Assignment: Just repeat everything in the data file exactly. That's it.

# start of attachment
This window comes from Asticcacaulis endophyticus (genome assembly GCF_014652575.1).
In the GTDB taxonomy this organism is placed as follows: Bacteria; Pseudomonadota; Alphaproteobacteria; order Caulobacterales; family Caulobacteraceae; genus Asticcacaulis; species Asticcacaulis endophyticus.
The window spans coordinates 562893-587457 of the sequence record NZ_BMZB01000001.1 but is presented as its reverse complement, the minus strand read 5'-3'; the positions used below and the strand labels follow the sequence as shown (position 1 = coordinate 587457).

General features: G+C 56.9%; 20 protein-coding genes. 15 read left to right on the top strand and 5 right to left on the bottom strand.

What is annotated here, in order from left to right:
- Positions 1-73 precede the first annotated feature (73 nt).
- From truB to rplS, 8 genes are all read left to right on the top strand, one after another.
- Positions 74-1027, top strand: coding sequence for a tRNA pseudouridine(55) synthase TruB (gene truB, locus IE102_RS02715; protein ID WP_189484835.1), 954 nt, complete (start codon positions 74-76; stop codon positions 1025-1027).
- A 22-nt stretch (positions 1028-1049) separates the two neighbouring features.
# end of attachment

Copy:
This window comes from Asticcacaulis endophyticus (genome assembly GCF_014652575.1).
In the GTDB taxonomy this organism is placed as follows: Bacteria; Pseudomonadota; Alphaproteobacteria; order Caulobacterales; family Caulobacteraceae; genus Asticcacaulis; species Asticcacaulis endophyticus.
The window spans coordinates 562893-587457 of the sequence record NZ_BMZB01000001.1 but is presented as its reverse complement, the minus strand read 5'-3'; the positions used below and the strand labels follow the sequence as shown (position 1 = coordinate 587457).

General features: G+C 56.9%; 20 protein-coding genes. 15 read left to right on the top strand and 5 right to left on the bottom strand.

What is annotated here, in order from left to right:
- Positions 1-73 precede the first annotated feature (73 nt).
- From truB to rplS, 8 genes are all read left to right on the top strand, one after another.
- Positions 74-1027, top strand: coding sequence for a tRNA pseudouridine(55) synthase TruB (gene truB, locus IE102_RS02715; protein ID WP_189484835.1), 954 nt, complete (start codon positions 74-76; stop codon positions 1025-1027).
- A 22-nt stretch (positions 1028-1049) separates the two neighbouring features.